An experimental medication with no discernible track record was administered last week to two Americans who were whisked home from the epicenter of the West African Ebola outbreak.
The drug, developed through a technologically advanced technique, was identified only in January as a potential treatment for the viral infection now sweeping through four African nations.
In the absence of clinical data, no one knows with certainty how well the cloned medication works. There is nothing else in medicine's arsenal to combat Ebola, a problem that applies not only to that disease but an ever-growing list of emergent infections. Few, if any, treatments exist for contagious conditions smoldering in global hot zones:
Exotic forms of flu in China and Southeast Asia.
A respiratory illness with high mortality in the Middle East.
Lassa fever, a West African hemorrhagic viral infection.
Chikungunya fever virus, once relegated to East Africa, but now an epidemic in the Caribbean and recently established in Florida.
Old diseases in new places: dengue fever and West Nile.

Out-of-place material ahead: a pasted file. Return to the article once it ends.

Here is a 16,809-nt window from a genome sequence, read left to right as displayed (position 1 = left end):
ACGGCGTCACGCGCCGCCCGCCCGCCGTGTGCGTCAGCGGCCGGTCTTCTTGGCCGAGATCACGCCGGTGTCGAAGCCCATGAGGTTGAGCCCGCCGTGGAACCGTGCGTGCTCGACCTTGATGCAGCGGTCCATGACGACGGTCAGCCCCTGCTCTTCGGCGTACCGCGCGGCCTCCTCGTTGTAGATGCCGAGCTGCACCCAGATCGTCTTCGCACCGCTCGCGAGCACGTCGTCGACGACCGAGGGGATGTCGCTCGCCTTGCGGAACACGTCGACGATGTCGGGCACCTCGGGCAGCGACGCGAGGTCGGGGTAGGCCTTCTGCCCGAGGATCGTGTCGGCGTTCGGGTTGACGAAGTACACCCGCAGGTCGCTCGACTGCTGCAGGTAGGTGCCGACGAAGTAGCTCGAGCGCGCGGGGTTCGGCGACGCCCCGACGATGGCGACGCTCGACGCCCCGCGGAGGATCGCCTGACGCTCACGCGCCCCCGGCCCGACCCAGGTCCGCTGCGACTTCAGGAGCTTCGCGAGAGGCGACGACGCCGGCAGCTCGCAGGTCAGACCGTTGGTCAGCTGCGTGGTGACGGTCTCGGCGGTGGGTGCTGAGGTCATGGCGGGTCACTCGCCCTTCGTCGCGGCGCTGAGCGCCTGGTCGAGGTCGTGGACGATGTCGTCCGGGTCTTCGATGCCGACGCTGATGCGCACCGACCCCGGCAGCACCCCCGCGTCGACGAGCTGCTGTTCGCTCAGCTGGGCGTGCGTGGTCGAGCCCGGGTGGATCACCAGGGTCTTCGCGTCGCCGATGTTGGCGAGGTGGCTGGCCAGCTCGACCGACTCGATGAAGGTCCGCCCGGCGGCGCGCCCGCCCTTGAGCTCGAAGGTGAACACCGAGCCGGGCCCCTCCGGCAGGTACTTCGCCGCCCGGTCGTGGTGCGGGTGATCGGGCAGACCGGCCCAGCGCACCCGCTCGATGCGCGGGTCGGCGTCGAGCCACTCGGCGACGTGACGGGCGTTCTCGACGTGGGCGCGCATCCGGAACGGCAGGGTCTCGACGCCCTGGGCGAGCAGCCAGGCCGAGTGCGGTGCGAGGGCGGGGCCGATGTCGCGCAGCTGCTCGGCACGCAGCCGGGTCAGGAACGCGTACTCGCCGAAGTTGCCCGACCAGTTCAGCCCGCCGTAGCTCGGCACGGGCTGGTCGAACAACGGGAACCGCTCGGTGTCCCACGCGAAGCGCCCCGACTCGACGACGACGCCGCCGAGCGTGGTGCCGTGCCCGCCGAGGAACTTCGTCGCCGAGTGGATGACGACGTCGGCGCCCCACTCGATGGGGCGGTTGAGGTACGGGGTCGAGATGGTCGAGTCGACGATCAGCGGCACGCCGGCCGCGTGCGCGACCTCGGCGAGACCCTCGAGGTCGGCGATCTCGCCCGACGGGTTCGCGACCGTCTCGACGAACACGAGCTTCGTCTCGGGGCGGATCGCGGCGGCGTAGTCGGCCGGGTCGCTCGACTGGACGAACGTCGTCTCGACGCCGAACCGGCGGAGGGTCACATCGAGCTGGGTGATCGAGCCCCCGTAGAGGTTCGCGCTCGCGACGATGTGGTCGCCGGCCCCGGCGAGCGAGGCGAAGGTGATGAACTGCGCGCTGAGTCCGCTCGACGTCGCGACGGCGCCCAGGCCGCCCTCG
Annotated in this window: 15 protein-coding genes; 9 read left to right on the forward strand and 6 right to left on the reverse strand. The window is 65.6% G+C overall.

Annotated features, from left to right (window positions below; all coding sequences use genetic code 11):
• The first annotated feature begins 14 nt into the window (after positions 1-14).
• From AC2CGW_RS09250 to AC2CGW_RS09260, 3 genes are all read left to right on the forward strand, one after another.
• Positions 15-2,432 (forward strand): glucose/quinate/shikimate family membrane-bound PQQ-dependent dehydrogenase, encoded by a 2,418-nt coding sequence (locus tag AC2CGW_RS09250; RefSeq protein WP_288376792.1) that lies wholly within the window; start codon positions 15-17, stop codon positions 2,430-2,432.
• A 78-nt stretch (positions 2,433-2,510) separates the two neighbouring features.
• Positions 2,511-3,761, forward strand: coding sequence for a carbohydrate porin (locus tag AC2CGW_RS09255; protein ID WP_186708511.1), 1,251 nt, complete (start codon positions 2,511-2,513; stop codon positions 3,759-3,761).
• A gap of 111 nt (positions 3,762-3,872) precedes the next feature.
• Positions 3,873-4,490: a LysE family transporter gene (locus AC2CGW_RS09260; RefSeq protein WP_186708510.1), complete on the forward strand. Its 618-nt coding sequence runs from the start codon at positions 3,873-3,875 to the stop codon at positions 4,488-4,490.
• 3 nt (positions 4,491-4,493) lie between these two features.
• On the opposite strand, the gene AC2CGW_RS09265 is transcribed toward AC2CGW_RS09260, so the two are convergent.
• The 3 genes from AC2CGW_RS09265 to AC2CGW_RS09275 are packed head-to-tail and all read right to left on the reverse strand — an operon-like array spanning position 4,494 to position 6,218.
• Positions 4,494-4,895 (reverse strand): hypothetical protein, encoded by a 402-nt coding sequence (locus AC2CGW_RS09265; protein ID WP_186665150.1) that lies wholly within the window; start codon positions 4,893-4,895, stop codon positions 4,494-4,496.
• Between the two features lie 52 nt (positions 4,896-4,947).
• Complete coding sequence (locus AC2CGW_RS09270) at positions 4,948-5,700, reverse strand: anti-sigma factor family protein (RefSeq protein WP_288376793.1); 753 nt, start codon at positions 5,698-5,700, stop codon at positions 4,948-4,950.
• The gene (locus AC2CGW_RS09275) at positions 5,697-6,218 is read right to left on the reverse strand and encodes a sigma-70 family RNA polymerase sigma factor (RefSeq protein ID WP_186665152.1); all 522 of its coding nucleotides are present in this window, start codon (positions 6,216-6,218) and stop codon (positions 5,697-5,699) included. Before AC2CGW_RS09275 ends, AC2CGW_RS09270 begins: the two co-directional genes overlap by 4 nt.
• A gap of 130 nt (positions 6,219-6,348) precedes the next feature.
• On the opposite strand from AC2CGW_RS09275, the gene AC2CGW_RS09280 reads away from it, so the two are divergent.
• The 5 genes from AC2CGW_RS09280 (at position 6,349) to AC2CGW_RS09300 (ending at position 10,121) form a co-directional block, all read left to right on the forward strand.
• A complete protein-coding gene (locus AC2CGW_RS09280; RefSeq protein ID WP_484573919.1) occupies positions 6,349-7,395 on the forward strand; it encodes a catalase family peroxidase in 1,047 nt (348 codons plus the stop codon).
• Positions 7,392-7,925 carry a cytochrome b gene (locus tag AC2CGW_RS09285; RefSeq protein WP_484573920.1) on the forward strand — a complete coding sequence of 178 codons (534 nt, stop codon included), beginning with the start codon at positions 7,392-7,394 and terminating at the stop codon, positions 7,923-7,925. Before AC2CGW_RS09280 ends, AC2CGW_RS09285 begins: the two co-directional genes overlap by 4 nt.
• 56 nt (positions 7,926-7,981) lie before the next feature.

No vaccines or medications exist to treat any of them.
"We need to spend time studying emergent infections with an eye toward developing antimicrobial medications and vaccines," said Dr. Janet Hearing, an associate professor of molecular genetics and microbiology at Stony Brook University's School of Medicine.
Exotic infections are no longer relegated to remote parts of the world. Virtually any infectious agent is just an air flight away, Hearing and other experts say.
"The interconnected nature of our world today makes the Ebola virus a greater threat internationally than it might otherwise be," said Dr. Bruce Hirsch, chief of infectious diseases at North Shore University Hospital in Manhasset.
Although officials from the Centers for Disease Control and Prevention said last week chances were minuscule that Ebola would make it into the United States, the agency was hot on the trail of another West African pathogen earlier this year.